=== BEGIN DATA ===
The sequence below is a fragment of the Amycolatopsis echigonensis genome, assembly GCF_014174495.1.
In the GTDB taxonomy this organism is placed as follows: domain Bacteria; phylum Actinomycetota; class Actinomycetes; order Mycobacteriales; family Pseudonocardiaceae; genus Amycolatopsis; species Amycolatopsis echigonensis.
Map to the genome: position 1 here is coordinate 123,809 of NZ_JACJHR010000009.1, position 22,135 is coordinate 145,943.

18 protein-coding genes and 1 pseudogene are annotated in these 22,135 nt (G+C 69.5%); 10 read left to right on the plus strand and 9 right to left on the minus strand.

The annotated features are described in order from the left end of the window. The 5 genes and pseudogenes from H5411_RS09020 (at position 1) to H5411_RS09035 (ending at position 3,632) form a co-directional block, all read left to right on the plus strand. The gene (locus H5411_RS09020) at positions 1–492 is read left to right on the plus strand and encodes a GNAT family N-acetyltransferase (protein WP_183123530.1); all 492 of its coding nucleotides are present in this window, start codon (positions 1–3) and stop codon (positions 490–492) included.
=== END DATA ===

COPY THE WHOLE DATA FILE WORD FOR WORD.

The sequence below is a fragment of the Amycolatopsis echigonensis genome, assembly GCF_014174495.1.
In the GTDB taxonomy this organism is placed as follows: domain Bacteria; phylum Actinomycetota; class Actinomycetes; order Mycobacteriales; family Pseudonocardiaceae; genus Amycolatopsis; species Amycolatopsis echigonensis.
Map to the genome: position 1 here is coordinate 123,809 of NZ_JACJHR010000009.1, position 22,135 is coordinate 145,943.

18 protein-coding genes and 1 pseudogene are annotated in these 22,135 nt (G+C 69.5%); 10 read left to right on the plus strand and 9 right to left on the minus strand.

The annotated features are described in order from the left end of the window. The 5 genes and pseudogenes from H5411_RS09020 (at position 1) to H5411_RS09035 (ending at position 3,632) form a co-directional block, all read left to right on the plus strand. The gene (locus H5411_RS09020) at positions 1–492 is read left to right on the plus strand and encodes a GNAT family N-acetyltransferase (protein WP_183123530.1); all 492 of its coding nucleotides are present in this window, start codon (positions 1–3) and stop codon (positions 490–492) included.